January 30, 2015

The satisfaction paradox and the need for a dose of realism

A paradox is a "situation that is made up of two opposite things and that seems impossible but is actually true or possible". This is exactly what is happening to satisfaction with health services in times of economic recession. Everybody would think that less budget damages satisfaction perception. What's going on is exactly the opposite. Satisfaction with health services is increasing (from 79% of people satisfied with the public system in 2006 to 88% in 2013). And this is also happening in the UK, John Appleby et al. from King's Fund say:
Overall public satisfaction with the NHS increased to 65 per cent in 2014 – the second highest level since the British Social Attitudes survey began in 1983. Dissatisfaction with the service fell to an all-time low of 15 per cent.
One interpretation of the increase in overall satisfaction for the NHS is that it is likely to reflect a vote of support for the NHS as an institution in difficult times. A lack of objective improvement in NHS services and the fact that improvements in satisfaction appear to have been driven by an 11 percentage point increase in satisfaction among Labour supporters and those without recent contact with the service, may lend weight to this analysis. This may especially be the case given that some see the NHS as currently under threat, for example from privatisation, and some feel ministers and others have been too critical of the NHS and its staff.
Official measures of performance tell a different story: NHS funding has been under increasing pressure since 2010 and there have been well-publicised performance problems with high-profile targets such as the 4-hour A&E waiting time standard and the 18-week maximum wait from referral to treatment. At the same time, the media has featured negative stories about the financial position of NHS hospitals and the need for additional investment in the service.
This context suggests a possible alternative explanation for the increase in satisfaction in 2014. We know that what drives changes in satisfaction is not straightforward – and almost certainly is never simply satisfaction with the NHS per se, for all respondents to the survey. Political beliefs, attitudes towards the government of the day, media stories and expectations of the NHS will shape people’s satisfaction.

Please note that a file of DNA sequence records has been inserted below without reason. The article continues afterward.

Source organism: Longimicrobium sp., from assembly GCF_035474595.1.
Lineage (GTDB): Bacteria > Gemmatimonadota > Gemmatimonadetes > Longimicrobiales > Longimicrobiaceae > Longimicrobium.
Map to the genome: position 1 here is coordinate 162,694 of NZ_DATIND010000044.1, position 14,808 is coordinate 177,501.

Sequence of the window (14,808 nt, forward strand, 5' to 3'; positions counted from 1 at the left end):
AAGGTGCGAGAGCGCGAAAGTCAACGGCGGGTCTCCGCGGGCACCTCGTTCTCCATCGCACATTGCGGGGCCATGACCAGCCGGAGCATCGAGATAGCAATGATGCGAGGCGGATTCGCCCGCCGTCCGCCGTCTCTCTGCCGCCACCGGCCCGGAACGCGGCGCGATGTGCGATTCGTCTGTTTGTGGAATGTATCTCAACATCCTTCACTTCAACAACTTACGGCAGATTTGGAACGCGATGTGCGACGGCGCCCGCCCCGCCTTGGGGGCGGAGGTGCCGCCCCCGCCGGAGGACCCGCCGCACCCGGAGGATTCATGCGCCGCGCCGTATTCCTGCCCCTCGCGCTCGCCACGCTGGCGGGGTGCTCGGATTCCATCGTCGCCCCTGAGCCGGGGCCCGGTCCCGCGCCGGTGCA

So, while satisfaction improved in 2014, this is not necessarily synonymous with an improvement in the actual performance of the NHS, nor does it simply reflect an actual improvement in satisfaction. Nevertheless, it is clear that public satisfaction with the NHS and support for it as an institution remains high.
I suggest you have a look at the report. Satisfaction is a different dimension from performance, good point. If overall performance is based on healthy life expectancy, then the conclusion for us would be the same. We have increased healthy life expectancy all these years.

Those that complain about austerity want to forget such results. Also journalists. They don't figure out that the issue is a balanced budget and cutbacks have not been applied on an ideological foundation as some pretend. Anybody can blame over budget cuts, but immediately they would have to understand what they would do at home if their income is 7 years less than  before (2013 GDP per capita is less than those in 2006!!!). For sure they would return to an expenditure level simliar to previously,  in one way or another. Can anyone defend that these are ideological budget cuts at home?.
You can't live permanently in increasing debt, I'm satiated of cheap populism. A dose of realism is required.

PS. As you may notice, realism begins after reading the data, but you have to read them.